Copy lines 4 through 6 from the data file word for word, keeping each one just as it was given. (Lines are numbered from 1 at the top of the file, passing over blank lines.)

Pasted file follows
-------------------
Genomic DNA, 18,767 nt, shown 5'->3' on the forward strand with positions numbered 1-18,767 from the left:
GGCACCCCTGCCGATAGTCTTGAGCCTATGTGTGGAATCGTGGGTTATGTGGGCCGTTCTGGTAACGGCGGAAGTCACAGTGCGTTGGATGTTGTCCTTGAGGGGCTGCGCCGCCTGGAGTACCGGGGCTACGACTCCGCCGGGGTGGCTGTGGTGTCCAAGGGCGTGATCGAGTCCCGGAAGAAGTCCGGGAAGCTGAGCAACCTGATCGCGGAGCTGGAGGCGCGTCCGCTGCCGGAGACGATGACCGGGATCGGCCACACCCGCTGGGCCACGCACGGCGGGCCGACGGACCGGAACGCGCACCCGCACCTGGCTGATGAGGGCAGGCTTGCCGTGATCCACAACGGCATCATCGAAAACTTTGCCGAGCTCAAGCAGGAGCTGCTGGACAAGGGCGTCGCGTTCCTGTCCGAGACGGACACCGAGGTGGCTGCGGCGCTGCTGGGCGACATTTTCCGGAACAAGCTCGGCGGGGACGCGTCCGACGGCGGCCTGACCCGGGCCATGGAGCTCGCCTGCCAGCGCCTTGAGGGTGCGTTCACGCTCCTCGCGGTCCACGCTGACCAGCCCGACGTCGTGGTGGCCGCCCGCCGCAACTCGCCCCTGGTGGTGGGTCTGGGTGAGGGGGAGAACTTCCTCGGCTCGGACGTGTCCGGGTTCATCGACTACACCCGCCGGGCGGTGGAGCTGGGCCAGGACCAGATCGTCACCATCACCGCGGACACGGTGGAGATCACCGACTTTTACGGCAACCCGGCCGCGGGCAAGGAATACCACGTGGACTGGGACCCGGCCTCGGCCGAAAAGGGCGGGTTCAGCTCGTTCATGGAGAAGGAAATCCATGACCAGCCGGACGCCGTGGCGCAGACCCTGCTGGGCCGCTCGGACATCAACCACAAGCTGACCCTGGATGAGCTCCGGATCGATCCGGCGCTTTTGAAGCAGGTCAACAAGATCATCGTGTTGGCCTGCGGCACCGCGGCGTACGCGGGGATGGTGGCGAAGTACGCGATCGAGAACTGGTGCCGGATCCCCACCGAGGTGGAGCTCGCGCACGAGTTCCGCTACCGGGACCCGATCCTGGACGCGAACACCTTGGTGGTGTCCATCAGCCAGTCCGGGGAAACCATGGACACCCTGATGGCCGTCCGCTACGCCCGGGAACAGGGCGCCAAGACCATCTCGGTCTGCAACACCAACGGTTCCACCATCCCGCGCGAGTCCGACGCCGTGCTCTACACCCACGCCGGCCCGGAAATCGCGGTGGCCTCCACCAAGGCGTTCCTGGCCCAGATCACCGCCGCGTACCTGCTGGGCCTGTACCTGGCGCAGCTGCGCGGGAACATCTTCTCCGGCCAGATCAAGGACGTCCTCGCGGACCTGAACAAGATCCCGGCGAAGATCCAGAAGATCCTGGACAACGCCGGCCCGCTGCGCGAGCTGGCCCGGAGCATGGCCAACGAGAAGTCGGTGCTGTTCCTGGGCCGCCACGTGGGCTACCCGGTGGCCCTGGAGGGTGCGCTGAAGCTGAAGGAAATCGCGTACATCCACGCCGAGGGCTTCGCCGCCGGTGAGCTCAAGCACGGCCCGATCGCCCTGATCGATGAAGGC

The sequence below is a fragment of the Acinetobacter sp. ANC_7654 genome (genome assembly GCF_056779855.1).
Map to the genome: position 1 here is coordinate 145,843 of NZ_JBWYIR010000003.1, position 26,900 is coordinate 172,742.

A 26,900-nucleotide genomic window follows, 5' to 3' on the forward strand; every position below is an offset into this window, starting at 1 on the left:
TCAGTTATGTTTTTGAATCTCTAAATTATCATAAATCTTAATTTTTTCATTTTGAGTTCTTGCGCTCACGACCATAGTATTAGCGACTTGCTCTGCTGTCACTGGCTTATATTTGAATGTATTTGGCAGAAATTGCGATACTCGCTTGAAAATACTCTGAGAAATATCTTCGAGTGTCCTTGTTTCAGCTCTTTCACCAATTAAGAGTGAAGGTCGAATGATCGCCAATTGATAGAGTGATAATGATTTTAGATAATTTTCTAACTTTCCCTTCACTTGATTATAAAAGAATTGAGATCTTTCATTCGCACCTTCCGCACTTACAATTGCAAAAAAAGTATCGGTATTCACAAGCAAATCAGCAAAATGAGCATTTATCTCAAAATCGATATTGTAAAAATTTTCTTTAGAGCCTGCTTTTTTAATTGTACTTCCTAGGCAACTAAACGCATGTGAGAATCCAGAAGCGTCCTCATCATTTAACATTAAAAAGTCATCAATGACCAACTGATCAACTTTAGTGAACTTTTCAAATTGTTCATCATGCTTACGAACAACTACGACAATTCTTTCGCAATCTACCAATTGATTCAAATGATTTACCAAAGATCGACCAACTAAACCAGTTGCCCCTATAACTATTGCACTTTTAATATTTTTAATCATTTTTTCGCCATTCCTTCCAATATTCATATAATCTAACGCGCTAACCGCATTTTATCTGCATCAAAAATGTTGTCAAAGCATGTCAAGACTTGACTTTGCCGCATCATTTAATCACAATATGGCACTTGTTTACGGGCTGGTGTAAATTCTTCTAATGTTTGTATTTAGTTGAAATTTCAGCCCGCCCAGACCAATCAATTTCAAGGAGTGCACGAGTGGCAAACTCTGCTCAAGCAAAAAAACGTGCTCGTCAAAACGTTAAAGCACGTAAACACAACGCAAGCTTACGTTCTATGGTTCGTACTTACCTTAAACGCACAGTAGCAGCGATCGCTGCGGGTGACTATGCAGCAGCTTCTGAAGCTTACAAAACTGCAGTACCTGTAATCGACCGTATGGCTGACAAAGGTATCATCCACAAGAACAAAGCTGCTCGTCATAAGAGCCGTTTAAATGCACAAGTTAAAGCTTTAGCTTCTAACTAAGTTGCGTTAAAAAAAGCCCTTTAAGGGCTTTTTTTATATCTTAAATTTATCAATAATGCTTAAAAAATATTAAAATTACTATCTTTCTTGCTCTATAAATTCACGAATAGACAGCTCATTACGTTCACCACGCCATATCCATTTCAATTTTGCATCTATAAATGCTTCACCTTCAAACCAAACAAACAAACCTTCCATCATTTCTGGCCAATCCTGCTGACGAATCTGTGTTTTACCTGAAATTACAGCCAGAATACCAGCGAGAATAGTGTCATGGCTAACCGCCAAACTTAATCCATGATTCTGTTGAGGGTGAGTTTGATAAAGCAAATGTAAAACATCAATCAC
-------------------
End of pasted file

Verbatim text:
Map to the genome: position 1 here is coordinate 145,843 of NZ_JBWYIR010000003.1, position 26,900 is coordinate 172,742.

A 26,900-nucleotide genomic window follows, 5' to 3' on the forward strand; every position below is an offset into this window, starting at 1 on the left:
TCAGTTATGTTTTTGAATCTCTAAATTATCATAAATCTTAATTTTTTCATTTTGAGTTCTTGCGCTCACGACCATAGTATTAGCGACTTGCTCTGCTGTCACTGGCTTATATTTGAATGTATTTGGCAGAAATTGCGATACTCGCTTGAAAATACTCTGAGAAATATCTTCGAGTGTCCTTGTTTCAGCTCTTTCACCAATTAAGAGTGAAGGTCGAATGATCGCCAATTGATAGAGTGATAATGATTTTAGATAATTTTCTAACTTTCCCTTCACTTGATTATAAAAGAATTGAGATCTTTCATTCGCACCTTCCGCACTTACAATTGCAAAAAAAGTATCGGTATTCACAAGCAAATCAGCAAAATGAGCATTTATCTCAAAATCGATATTGTAAAAATTTTCTTTAGAGCCTGCTTTTTTAATTGTACTTCCTAGGCAACTAAACGCATGTGAGAATCCAGAAGCGTCCTCATCATTTAACATTAAAAAGTCATCAATGACCAACTGATCAACTTTAGTGAACTTTTCAAATTGTTCATCATGCTTACGAACAACTACGACAATTCTTTCGCAATCTACCAATTGATTCAAATGATTTACCAAAGATCGACCAACTAAACCAGTTGCCCCTATAACTATTGCACTTTTAATATTTTTAATCATTTTTTCGCCATTCCTTCCAATATTCATATAATCTAACGCGCTAACCGCATTTTATCTGCATCAAAAATGTTGTCAAAGCATGTCAAGACTTGACTTTGCCGCATCATTTAATCACAATATGGCACTTGTTTACGGGCTGGTGTAAATTCTTCTAATGTTTGTATTTAGTTGAAATTTCAGCCCGCCCAGACCAATCAATTTCAAGGAGTGCACGAGTGGCAAACTCTGCTCAAGCAAAAAAACGTGCTCGTCAAAACGTTAAAGCACGTAAACACAACGCAAGCTTACGTTCTATGGTTCGTACTTACCTTAAACGCACAGTAGCAGCGATCGCTGCGGGTGACTATGCAGCAGCTTCTGAAGCTTACAAAACTGCAGTACCTGTAATCGACCGTATGGCTGACAAAGGTATCATCCACAAGAACAAAGCTGCTCGTCATAAGAGCCGTTTAAATGCACAAGTTAAAGCTTTAGCTTCTAACTAAGTTGCGTTAAAAAAAGCCCTTTAAGGGCTTTTTTTATATCTTAAATTTATCAATAATGCTTAAAAAATATTAAAATTACTATCTTTCTTGCTCTATAAATTCACGAATAGACAGCTCATTACGTTCACCACGCCATATCCATTTCAATTTTGCATCTATAAATGCTTCACCTTCAAACCAAACAAACAAACCTTCCATCATTTCTGGCCAATCCTGCTGACGAATCTGTGTTTTACCTGAAATTACAGCCAGAATACCAGCGAGAATAGTGTCATGGCTAACCGCCAAACTTAATCCATGATTCTGTTGAGGGTGAGTTTGATAAAGCAAATGTAAAACATCAATCAC